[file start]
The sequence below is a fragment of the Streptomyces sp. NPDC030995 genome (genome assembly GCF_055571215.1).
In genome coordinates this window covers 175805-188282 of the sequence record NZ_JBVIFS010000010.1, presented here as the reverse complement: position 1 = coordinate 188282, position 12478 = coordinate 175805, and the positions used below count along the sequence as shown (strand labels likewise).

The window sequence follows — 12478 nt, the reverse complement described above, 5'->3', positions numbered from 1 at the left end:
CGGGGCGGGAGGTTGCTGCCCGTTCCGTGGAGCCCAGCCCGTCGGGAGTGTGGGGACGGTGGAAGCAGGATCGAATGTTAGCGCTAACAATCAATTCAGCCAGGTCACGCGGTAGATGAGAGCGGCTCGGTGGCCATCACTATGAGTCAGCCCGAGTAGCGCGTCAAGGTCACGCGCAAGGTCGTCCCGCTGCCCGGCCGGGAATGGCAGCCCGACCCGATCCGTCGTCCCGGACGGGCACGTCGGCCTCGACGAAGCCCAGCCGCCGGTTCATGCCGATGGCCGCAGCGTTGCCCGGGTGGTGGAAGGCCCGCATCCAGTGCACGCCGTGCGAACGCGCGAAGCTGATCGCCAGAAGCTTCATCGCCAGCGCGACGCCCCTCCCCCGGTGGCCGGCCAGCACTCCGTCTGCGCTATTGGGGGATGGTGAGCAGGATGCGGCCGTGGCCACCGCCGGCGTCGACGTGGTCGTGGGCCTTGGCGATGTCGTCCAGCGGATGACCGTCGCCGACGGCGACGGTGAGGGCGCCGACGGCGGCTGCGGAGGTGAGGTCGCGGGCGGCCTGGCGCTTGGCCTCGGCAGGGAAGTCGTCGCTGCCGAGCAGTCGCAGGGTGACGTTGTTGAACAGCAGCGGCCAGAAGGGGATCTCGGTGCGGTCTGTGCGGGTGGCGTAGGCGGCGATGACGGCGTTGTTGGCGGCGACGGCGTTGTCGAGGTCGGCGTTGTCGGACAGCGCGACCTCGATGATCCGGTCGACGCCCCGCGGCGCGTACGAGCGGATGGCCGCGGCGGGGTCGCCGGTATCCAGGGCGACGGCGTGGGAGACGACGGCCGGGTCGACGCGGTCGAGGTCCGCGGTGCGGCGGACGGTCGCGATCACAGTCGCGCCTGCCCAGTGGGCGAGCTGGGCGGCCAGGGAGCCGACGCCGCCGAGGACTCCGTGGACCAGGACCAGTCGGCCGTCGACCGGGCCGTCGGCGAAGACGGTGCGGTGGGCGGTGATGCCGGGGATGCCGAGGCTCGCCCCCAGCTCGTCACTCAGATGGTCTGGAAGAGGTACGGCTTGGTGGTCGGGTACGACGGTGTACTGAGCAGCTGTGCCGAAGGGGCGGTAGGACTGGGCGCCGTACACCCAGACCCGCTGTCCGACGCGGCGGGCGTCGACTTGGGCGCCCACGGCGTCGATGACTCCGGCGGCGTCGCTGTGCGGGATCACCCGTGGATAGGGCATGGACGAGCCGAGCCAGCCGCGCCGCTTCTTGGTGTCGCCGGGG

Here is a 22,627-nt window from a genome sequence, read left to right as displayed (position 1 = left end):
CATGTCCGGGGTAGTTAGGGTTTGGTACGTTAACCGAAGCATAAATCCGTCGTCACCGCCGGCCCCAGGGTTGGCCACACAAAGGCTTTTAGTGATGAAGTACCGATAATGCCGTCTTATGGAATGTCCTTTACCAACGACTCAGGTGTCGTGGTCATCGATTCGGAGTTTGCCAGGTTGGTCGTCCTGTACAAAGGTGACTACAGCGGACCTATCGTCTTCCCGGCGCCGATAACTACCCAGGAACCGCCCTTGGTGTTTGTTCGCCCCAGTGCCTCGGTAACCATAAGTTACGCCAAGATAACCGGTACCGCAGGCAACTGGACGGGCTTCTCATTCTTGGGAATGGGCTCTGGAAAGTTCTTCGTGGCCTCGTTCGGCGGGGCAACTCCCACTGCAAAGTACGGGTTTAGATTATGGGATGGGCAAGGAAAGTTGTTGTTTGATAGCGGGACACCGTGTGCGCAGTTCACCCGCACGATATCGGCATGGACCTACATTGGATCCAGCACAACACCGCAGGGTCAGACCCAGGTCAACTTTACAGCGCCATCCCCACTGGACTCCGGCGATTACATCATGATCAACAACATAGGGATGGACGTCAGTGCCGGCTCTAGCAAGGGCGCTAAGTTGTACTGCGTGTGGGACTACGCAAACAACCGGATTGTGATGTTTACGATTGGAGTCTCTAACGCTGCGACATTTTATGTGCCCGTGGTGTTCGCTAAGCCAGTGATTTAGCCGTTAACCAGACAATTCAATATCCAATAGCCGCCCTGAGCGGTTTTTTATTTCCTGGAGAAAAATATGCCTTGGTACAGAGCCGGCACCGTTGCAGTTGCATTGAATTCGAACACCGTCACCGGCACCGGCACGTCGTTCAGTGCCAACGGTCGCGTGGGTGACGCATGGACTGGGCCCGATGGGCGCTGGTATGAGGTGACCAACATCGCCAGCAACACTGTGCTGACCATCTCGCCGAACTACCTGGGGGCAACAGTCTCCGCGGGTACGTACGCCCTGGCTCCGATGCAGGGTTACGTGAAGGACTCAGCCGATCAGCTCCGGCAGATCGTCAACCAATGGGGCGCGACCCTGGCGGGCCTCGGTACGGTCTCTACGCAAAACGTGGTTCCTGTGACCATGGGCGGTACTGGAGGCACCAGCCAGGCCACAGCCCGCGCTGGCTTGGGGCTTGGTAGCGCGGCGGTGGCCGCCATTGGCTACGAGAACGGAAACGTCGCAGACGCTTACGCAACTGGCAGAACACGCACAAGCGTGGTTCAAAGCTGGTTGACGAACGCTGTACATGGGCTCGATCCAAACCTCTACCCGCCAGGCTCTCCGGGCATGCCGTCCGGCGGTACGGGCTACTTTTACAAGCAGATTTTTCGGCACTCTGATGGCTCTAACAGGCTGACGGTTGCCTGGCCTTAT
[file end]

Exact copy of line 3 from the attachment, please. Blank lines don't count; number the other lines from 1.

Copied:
The window sequence follows — 12478 nt, the reverse complement described above, 5'->3', positions numbered from 1 at the left end: